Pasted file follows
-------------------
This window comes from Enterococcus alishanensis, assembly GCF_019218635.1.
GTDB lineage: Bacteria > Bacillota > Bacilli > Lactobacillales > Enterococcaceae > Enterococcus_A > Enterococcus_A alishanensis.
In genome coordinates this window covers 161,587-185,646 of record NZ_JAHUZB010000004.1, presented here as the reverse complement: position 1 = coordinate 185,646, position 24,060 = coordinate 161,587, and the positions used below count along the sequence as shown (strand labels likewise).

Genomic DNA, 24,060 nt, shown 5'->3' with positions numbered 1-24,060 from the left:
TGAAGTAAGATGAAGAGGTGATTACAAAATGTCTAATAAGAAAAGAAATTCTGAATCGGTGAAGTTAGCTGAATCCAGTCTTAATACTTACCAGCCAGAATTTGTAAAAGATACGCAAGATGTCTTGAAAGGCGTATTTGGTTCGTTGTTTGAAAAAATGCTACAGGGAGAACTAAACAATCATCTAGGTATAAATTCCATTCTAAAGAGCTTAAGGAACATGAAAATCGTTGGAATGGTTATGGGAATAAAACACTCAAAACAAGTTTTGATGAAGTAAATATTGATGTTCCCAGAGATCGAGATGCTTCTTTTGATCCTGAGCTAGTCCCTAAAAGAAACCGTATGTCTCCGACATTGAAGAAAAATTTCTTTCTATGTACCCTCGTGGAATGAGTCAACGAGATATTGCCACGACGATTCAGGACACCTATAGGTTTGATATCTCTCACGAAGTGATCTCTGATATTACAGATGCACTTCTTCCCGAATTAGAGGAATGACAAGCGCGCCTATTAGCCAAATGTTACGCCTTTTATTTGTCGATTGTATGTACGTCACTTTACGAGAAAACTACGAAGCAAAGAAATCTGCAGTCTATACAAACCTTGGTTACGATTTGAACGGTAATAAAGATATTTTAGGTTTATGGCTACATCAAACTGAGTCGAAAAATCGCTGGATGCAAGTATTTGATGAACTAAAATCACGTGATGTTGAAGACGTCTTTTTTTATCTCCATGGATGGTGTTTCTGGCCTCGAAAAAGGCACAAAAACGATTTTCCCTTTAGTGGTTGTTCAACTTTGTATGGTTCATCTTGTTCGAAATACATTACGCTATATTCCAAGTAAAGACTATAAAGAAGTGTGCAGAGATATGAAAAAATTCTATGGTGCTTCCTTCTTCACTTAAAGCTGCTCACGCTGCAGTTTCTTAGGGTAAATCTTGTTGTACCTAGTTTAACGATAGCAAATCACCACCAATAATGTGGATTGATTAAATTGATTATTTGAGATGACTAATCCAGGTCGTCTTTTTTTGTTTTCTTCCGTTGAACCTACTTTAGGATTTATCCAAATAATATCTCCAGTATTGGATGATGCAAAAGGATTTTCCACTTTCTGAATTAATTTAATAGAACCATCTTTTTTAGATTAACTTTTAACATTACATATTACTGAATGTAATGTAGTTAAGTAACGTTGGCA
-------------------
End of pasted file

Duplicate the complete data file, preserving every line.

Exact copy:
This window comes from Enterococcus alishanensis, assembly GCF_019218635.1.
GTDB lineage: Bacteria > Bacillota > Bacilli > Lactobacillales > Enterococcaceae > Enterococcus_A > Enterococcus_A alishanensis.
In genome coordinates this window covers 161,587-185,646 of record NZ_JAHUZB010000004.1, presented here as the reverse complement: position 1 = coordinate 185,646, position 24,060 = coordinate 161,587, and the positions used below count along the sequence as shown (strand labels likewise).

Genomic DNA, 24,060 nt, shown 5'->3' with positions numbered 1-24,060 from the left:
TGAAGTAAGATGAAGAGGTGATTACAAAATGTCTAATAAGAAAAGAAATTCTGAATCGGTGAAGTTAGCTGAATCCAGTCTTAATACTTACCAGCCAGAATTTGTAAAAGATACGCAAGATGTCTTGAAAGGCGTATTTGGTTCGTTGTTTGAAAAAATGCTACAGGGAGAACTAAACAATCATCTAGGTATAAATTCCATTCTAAAGAGCTTAAGGAACATGAAAATCGTTGGAATGGTTATGGGAATAAAACACTCAAAACAAGTTTTGATGAAGTAAATATTGATGTTCCCAGAGATCGAGATGCTTCTTTTGATCCTGAGCTAGTCCCTAAAAGAAACCGTATGTCTCCGACATTGAAGAAAAATTTCTTTCTATGTACCCTCGTGGAATGAGTCAACGAGATATTGCCACGACGATTCAGGACACCTATAGGTTTGATATCTCTCACGAAGTGATCTCTGATATTACAGATGCACTTCTTCCCGAATTAGAGGAATGACAAGCGCGCCTATTAGCCAAATGTTACGCCTTTTATTTGTCGATTGTATGTACGTCACTTTACGAGAAAACTACGAAGCAAAGAAATCTGCAGTCTATACAAACCTTGGTTACGATTTGAACGGTAATAAAGATATTTTAGGTTTATGGCTACATCAAACTGAGTCGAAAAATCGCTGGATGCAAGTATTTGATGAACTAAAATCACGTGATGTTGAAGACGTCTTTTTTTATCTCCATGGATGGTGTTTCTGGCCTCGAAAAAGGCACAAAAACGATTTTCCCTTTAGTGGTTGTTCAACTTTGTATGGTTCATCTTGTTCGAAATACATTACGCTATATTCCAAGTAAAGACTATAAAGAAGTGTGCAGAGATATGAAAAAATTCTATGGTGCTTCCTTCTTCACTTAAAGCTGCTCACGCTGCAGTTTCTTAGGGTAAATCTTGTTGTACCTAGTTTAACGATAGCAAATCACCACCAATAATGTGGATTGATTAAATTGATTATTTGAGATGACTAATCCAGGTCGTCTTTTTTTGTTTTCTTCCGTTGAACCTACTTTAGGATTTATCCAAATAATATCTCCAGTATTGGATGATGCAAAAGGATTTTCCACTTTCTGAATTAATTTAATAGAACCATCTTTTTTAGATTAACTTTTAACATTACATATTACTGAATGTAATGTAGTTAAGTAACGTTGGCA